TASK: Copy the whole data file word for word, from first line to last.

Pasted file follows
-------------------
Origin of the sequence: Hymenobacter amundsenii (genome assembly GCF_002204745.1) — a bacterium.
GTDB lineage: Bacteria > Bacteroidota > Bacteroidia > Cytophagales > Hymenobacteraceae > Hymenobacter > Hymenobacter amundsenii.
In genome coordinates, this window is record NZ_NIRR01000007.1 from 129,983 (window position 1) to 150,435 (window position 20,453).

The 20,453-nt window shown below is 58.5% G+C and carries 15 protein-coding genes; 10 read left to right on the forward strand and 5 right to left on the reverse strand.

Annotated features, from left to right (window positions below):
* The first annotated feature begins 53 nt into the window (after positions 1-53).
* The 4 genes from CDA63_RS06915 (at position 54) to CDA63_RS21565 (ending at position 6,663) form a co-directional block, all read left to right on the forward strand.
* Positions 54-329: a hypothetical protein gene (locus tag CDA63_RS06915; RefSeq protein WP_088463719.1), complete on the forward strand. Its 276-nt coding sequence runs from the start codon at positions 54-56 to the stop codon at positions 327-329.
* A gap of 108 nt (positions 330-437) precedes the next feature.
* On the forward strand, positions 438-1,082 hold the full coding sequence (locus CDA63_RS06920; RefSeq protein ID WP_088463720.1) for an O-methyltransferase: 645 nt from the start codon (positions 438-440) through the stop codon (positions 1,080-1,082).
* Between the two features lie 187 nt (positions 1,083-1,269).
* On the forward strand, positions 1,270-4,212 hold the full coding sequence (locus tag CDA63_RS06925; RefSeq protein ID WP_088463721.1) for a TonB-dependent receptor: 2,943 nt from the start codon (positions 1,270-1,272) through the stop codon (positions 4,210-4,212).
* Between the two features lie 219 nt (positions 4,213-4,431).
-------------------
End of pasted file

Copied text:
Origin of the sequence: Hymenobacter amundsenii (genome assembly GCF_002204745.1) — a bacterium.
GTDB lineage: Bacteria > Bacteroidota > Bacteroidia > Cytophagales > Hymenobacteraceae > Hymenobacter > Hymenobacter amundsenii.
In genome coordinates, this window is record NZ_NIRR01000007.1 from 129,983 (window position 1) to 150,435 (window position 20,453).

The 20,453-nt window shown below is 58.5% G+C and carries 15 protein-coding genes; 10 read left to right on the forward strand and 5 right to left on the reverse strand.

Annotated features, from left to right (window positions below):
* The first annotated feature begins 53 nt into the window (after positions 1-53).
* The 4 genes from CDA63_RS06915 (at position 54) to CDA63_RS21565 (ending at position 6,663) form a co-directional block, all read left to right on the forward strand.
* Positions 54-329: a hypothetical protein gene (locus tag CDA63_RS06915; RefSeq protein WP_088463719.1), complete on the forward strand. Its 276-nt coding sequence runs from the start codon at positions 54-56 to the stop codon at positions 327-329.
* A gap of 108 nt (positions 330-437) precedes the next feature.
* On the forward strand, positions 438-1,082 hold the full coding sequence (locus CDA63_RS06920; RefSeq protein ID WP_088463720.1) for an O-methyltransferase: 645 nt from the start codon (positions 438-440) through the stop codon (positions 1,080-1,082).
* Between the two features lie 187 nt (positions 1,083-1,269).
* On the forward strand, positions 1,270-4,212 hold the full coding sequence (locus tag CDA63_RS06925; RefSeq protein ID WP_088463721.1) for a TonB-dependent receptor: 2,943 nt from the start codon (positions 1,270-1,272) through the stop codon (positions 4,210-4,212).
* Between the two features lie 219 nt (positions 4,213-4,431).